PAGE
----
Apartment complexes in Asia do this, though I wonder just how adequate the funds are. Clearly not enough to rebuild the whole darn thing.
I’ve wondered about that, though it sounds like the units weren’t cheap, being right on the beach, and whoever lived there had some money. I was reading something about a resident who had just spent $100K renovating their own unit and was simply disinclined to spend more. But condos sucker people in because the initial costs are relatively low; it’s costs like these that start adding up.
Or the public sector, even. I expect the private sector will deal with the situation by, for instance, making buildings uninsurable and therefore unlivable, and the federal government will have to step in with bail-outs. But as recognizing the problems in the near future become more and more unavoidable, it’s a hard pill to swallow to expect the federal government to bail people out of failed Miami real estate speculation, especially when they should have known better.
The whole situation is baffling in how people are (not) dealing with the issues, and I just keep wondering how it’s going to shake out. The county has a “Office of Resilience” and a “chief heat officer,” but it feels more like a “Office of Whistling Past the Graveyard” and “chief too-little-too-late officer.”
So far, they’ve been dealing with the situation by approving loans. What I learned by reviewing the financials of a few local condos is that many associations in my area are up to their eyeballs in debt. Part of making condos seem attractive on the surface is low monthly fees. When associations are only paying interest on loans, they can keep those artificially low figures in place.
When substantial repairs are needed, and the banks won’t allow them to dip deeper into the well, the owners have to pay more. If deferred maintenance is part of the problem, owners wind up with sticker shock. Condos tend to attract older people on fixed incomes and landlords who own multiple units. Unless there is some public assistance in cases like this, they’ll wind up in the same cycle as folks who lost their homes to property taxes - liens, court, and sheriff’s sale. The only ones that come out ahead in all this are the lenders.
It was a condo building. The board was comprised of residents. I lived in a condo and was on the board—it’s often a mess, and the people on the board often have no understanding of finance and related matters.
If only the upside were that the nation would see this fiasco as analogous to another crisis, that if left untended, will lead to a political/societal/global collapse.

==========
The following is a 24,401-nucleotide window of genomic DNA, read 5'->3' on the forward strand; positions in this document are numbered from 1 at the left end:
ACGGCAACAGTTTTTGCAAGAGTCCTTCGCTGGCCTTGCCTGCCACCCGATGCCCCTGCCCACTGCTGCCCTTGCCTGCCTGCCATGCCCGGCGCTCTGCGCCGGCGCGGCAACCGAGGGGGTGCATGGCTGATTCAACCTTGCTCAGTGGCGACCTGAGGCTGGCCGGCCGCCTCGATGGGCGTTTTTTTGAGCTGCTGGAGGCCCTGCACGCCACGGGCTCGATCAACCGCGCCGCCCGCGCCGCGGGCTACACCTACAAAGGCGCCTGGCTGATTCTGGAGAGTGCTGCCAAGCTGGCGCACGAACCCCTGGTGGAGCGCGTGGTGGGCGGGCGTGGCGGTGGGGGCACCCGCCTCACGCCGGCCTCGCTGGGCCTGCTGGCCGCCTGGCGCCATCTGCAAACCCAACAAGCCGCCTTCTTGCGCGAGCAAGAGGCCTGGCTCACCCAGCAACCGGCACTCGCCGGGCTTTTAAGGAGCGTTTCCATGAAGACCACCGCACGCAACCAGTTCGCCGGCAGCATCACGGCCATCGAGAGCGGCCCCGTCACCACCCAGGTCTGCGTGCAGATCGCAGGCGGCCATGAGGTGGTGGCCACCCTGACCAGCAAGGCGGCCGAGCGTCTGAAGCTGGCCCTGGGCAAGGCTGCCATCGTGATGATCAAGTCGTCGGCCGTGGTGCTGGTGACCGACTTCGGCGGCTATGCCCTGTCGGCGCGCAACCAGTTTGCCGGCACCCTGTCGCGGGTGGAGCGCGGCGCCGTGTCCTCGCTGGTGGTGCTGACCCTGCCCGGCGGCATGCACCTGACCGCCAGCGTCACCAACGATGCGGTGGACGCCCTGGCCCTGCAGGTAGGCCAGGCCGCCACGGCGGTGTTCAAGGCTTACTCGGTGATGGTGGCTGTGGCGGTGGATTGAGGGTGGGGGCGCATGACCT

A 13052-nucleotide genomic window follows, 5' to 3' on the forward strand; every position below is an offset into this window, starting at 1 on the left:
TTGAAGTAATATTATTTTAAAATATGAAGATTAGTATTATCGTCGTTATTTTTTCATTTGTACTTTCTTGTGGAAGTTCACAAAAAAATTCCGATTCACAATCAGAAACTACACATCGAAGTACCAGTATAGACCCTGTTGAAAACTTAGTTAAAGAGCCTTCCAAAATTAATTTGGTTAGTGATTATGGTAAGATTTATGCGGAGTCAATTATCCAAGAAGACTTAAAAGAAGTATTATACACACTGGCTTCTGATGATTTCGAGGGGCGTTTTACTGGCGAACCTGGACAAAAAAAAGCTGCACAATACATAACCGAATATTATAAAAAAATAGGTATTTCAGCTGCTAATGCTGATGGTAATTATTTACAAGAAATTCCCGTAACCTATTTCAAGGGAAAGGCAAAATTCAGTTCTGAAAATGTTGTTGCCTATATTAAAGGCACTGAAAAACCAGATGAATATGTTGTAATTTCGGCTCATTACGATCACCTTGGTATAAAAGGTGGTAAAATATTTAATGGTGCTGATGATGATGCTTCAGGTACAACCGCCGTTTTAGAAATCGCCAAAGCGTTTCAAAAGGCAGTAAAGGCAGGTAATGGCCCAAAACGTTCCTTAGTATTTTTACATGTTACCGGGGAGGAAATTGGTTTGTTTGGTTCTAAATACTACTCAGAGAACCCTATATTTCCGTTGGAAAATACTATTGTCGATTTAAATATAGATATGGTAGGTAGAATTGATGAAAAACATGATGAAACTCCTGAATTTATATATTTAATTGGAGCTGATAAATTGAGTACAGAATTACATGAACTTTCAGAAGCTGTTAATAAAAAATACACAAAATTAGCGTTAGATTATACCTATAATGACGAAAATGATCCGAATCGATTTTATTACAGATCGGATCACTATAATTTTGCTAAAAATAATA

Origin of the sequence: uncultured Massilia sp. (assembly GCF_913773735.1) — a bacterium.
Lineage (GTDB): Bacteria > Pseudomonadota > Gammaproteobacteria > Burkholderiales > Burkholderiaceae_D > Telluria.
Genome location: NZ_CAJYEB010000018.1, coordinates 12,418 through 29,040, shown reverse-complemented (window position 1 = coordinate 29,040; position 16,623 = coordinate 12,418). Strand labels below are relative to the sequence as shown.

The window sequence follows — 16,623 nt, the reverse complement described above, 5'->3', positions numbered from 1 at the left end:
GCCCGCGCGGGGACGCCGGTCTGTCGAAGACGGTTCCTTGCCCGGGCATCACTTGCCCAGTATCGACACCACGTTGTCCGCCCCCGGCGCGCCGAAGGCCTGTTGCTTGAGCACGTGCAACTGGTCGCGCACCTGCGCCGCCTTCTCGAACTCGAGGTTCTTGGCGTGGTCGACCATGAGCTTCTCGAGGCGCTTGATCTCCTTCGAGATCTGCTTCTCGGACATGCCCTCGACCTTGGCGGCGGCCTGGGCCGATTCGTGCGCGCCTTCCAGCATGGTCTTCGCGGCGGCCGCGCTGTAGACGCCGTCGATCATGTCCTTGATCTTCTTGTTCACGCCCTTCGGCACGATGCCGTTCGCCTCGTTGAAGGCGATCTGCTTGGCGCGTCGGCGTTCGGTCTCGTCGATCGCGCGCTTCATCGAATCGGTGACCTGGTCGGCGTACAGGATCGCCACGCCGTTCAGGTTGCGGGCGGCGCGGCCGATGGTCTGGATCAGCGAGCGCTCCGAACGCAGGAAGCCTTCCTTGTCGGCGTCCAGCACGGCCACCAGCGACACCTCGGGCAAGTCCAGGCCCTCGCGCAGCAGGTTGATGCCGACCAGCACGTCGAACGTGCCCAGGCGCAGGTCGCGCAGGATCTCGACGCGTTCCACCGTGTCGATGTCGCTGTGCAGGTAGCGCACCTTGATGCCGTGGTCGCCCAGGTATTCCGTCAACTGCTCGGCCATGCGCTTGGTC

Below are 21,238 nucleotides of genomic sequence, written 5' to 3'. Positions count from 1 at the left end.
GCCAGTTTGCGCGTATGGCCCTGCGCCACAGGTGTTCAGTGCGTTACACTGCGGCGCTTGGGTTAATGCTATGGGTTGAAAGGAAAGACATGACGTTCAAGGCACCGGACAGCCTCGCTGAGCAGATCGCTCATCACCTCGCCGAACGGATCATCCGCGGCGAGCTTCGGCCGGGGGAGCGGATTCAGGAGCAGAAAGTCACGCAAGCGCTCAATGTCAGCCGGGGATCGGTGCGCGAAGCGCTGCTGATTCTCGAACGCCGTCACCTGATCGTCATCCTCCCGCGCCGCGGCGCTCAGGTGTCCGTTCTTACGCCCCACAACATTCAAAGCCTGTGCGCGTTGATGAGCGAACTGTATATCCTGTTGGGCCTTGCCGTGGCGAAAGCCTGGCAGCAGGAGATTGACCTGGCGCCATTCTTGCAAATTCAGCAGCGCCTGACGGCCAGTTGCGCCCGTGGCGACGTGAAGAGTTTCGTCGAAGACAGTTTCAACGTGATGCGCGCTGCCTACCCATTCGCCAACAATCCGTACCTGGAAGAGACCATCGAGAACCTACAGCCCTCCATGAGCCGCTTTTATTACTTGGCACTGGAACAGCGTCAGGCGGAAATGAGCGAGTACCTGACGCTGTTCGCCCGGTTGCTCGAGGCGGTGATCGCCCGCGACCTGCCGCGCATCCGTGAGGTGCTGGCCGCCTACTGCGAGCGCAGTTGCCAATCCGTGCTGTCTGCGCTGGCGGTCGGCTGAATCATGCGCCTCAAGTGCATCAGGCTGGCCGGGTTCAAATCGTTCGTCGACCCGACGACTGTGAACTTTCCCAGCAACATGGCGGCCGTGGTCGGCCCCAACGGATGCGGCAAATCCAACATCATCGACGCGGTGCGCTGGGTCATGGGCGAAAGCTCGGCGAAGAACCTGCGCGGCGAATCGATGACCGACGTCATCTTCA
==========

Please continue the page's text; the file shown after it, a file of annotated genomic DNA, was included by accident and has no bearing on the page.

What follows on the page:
I’ve actually served on the board of a condo HOA (in SF, so CA law applies). It was a 44 unit building about 100 years old, converted into condos in the 90s. The board was entirely made up of owners (all of whom at this point were residents, but that was not a requirement). The board was also elected by all of the owners, and you had regular meetings where issues like this were discussed.
We had a similar if less dire deferred maintenance situation, where all units along one side of the building were starting to get major water intrusion during any rain. The cost was several million dollars, which would have been split among the units pursuant to a formula in the bylaws but IIRC approximately 1/44th each. The building probably wasn’t going to fall down, but one of the walls could have started to shed bits down onto the street and the living situation for impacted owners was pretty bad.
Guess whether people in non-impacted units were excited about possibly having to take out a second mortgage or dip into their retirement to pay the costs? They were not. (Full disclosure: my unit was one that was impacted by the problem.)
We had several special meetings of the entire building where many of the owners railed against paying the cost of the necessary special assessment. Several others wondered why we weren’t just making the impacted units pay (answer: the problem was with maintenance of the exterior, which is not individually owned, as specified in the bylaws - but no one really cared what the answer was, they just didn’t want to pay).